http://en.wikipedia.org/wiki/Plurality_voting_system

It's relatively straight forward, in theory at least: Everyone in the country (over the age of 18, not legally insane ect.) is allowed to vote for 1 party and the one with the most votes will be the head of the government until the next general election (which can happen anytime but at least every 5 years). I think we actually have more than 10 parties but in reality there's only 3 with any chance of winning; the Conservatives (right wing), Labour (allegedly left wing), and the Liberal Democrats (really left wing).

Of course there's a lot of things that complicate the system like local elections to choose which party will be in power in each county. Whichever one runs the most counties has the most seats (and therefore the most votes) in the House of Commons. Party members don't have to vote the same way as their party leader but they usually do.

Offline AxlReznor

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btw... the stereotype in Europe of all Americans being fat, stupid, loud and arrogant was around long before any of us had ever heard the name George W. Bush.  He just reinforced it. ;)

Offline cousin it

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btw... the stereotype in Europe of all Americans being fat, stupid, loud and arrogant was around long before any of us had ever heard the name George W. Bush.  He just reinforced it. ;)

 as was the the stereotype of the dickhead  European with fucked up teeth for most Americans!!!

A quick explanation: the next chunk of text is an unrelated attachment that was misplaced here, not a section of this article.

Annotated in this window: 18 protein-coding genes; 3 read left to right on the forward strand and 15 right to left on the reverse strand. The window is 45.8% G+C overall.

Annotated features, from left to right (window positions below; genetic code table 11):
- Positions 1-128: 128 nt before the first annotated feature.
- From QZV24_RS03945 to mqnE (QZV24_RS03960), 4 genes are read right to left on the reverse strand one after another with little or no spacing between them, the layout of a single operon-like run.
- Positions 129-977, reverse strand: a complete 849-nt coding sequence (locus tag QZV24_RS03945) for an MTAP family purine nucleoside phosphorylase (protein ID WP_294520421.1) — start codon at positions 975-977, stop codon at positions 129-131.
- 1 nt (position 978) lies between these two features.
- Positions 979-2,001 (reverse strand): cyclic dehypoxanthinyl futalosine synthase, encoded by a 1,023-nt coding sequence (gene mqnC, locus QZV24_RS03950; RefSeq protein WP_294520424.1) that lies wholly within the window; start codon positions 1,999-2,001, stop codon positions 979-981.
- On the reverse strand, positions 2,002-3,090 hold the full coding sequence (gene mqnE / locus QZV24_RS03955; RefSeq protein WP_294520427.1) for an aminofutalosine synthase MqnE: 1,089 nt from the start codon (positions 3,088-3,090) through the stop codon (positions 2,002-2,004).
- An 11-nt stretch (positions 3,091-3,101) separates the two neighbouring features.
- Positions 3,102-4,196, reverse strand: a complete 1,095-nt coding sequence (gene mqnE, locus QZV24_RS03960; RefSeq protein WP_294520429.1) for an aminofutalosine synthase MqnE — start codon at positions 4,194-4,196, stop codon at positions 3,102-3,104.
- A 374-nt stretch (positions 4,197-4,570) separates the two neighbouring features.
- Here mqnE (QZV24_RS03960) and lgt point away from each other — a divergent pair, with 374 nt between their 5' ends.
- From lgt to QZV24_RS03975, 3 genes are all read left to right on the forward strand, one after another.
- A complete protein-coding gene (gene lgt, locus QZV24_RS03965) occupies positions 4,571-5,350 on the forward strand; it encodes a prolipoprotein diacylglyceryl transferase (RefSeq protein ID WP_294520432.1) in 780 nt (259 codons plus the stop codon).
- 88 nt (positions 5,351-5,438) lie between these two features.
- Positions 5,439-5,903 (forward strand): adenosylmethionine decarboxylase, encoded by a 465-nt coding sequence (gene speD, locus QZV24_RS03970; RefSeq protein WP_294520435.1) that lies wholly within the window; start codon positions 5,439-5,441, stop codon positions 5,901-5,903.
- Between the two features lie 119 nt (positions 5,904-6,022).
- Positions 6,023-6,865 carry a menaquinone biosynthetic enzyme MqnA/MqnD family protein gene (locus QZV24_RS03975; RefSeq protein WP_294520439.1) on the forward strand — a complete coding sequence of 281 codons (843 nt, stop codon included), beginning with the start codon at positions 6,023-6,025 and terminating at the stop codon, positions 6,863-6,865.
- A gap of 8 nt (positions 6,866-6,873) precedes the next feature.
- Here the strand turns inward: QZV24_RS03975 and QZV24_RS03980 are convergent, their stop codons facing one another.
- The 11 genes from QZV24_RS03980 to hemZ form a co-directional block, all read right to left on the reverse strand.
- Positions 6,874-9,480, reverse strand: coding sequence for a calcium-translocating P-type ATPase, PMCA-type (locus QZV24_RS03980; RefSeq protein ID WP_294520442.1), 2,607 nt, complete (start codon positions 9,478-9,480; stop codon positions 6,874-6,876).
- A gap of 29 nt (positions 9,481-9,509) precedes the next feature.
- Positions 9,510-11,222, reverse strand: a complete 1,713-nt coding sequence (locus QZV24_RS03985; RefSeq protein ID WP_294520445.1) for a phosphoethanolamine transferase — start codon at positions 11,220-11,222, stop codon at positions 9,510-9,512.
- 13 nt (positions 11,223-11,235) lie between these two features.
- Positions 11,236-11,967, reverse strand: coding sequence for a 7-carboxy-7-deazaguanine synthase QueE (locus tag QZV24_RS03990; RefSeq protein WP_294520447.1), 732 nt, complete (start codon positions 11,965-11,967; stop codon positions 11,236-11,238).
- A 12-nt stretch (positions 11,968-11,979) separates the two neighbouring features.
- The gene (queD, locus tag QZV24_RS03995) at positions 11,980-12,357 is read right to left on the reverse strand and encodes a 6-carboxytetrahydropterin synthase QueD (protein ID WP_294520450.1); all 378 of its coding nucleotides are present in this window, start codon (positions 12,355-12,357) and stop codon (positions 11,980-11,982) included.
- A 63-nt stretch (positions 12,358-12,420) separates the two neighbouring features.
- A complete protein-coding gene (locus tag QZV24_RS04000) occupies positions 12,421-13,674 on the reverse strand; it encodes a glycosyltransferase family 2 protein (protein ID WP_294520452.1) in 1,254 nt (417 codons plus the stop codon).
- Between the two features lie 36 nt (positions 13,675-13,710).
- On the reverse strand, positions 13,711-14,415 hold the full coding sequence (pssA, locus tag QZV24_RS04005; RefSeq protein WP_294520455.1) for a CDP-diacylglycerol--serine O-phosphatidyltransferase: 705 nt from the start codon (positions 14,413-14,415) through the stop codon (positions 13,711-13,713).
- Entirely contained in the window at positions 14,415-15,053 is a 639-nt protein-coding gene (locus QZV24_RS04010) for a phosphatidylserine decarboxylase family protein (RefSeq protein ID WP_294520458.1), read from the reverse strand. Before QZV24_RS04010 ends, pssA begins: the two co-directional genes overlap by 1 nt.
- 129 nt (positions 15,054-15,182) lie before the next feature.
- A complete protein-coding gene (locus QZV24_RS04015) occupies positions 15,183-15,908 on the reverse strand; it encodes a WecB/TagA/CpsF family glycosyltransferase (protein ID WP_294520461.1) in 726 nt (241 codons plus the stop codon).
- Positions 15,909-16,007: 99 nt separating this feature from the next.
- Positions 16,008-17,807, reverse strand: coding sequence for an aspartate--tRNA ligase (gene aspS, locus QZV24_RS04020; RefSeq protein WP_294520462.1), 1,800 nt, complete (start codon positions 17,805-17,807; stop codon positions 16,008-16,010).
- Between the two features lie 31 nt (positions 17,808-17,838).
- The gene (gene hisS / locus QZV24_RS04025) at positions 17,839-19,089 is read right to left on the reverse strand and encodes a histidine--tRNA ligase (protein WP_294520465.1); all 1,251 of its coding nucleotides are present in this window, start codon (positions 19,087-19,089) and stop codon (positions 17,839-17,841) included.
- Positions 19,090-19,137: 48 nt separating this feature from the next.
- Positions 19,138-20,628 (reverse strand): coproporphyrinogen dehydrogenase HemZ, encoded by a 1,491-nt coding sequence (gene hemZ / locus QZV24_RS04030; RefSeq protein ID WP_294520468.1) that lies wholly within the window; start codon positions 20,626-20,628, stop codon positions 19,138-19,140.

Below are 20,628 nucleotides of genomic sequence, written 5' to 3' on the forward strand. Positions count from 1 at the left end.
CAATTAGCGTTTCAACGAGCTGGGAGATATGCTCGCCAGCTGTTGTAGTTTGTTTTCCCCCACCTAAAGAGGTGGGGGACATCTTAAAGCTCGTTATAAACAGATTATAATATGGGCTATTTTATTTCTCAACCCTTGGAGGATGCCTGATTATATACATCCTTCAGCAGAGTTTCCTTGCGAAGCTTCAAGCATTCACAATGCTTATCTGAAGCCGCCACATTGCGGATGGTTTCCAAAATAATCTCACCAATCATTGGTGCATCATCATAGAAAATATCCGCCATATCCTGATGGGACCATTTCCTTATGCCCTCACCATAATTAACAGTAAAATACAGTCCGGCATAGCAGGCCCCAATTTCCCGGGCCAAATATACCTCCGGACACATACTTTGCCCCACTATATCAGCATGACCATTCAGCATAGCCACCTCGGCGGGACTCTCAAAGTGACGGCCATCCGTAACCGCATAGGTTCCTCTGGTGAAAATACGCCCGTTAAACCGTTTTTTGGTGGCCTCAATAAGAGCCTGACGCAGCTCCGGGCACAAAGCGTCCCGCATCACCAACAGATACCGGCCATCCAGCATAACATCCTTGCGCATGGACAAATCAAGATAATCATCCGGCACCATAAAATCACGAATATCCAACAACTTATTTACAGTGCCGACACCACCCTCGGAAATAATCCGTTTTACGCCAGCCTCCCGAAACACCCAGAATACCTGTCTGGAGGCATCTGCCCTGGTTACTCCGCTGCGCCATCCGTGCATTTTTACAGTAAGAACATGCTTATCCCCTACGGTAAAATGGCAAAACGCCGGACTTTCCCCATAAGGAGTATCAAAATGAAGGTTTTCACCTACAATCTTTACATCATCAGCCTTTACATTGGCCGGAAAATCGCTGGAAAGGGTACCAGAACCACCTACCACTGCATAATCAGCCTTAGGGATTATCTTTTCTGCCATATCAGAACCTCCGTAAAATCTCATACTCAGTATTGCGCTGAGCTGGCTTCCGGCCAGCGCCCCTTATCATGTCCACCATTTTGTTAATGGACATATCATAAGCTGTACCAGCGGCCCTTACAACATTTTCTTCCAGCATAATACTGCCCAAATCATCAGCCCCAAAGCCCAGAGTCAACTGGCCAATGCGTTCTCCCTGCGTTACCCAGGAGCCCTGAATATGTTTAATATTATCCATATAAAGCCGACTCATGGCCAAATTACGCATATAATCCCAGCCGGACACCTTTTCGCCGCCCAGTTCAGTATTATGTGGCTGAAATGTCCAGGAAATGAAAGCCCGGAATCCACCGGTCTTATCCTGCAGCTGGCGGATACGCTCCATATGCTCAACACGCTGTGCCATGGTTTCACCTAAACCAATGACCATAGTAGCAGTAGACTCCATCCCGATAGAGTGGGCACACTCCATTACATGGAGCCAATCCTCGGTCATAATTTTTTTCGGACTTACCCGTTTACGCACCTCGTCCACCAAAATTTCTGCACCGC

Offline cousin it

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..but mostly dickhead. There is a reason for Eurotrash...

Offline vrfan1234

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I've met enough Americans that in general I've given up on stereotypes although for some reason a lot of you do seem to think that something being popular in Europe makes it good but conversely a band has never really "made it" until they're popular in the US, no matter how big they are elsewhere. But some of the most intelligent people I know are American so it'd be a little hard for me to go on believing you're all stupid/ignorant.

As for voting systems I don't know about other European countries but in the UK we use a Plurailty voting system:
http://en.wikipedia.org/wiki/Plurality_voting_system

It's relatively straight forward, in theory at least: Everyone in the country (over the age of 18, not legally insane ect.) is allowed to vote for 1 party and the one with the most votes will be the head of the government until the next general election (which can happen anytime but at least every 5 years). I think we actually have more than 10 parties but in reality there's only 3 with any chance of winning; the Conservatives (right wing), Labour (allegedly left wing), and the Liberal Democrats (really left wing).

Of course there's a lot of things that complicate the system like local elections to choose which party will be in power in each county. Whichever one runs the most counties has the most seats (and therefore the most votes) in the House of Commons. Party members don't have to vote the same way as their party leader but they usually do.

LOL, the something is good if it's popular in Europe part is quite a popular marketing strategy around here.  For some reason a lot of European products (or European styled products, I wouldn't know the difference) are advertised as better or more luxurious.  Your election process sounds pretty similar to ours.  It's been a while, but I vaguely remember my history books in school said our voting system was patterned after the UK.

..but mostly dickhead. There is a reason for Eurotrash...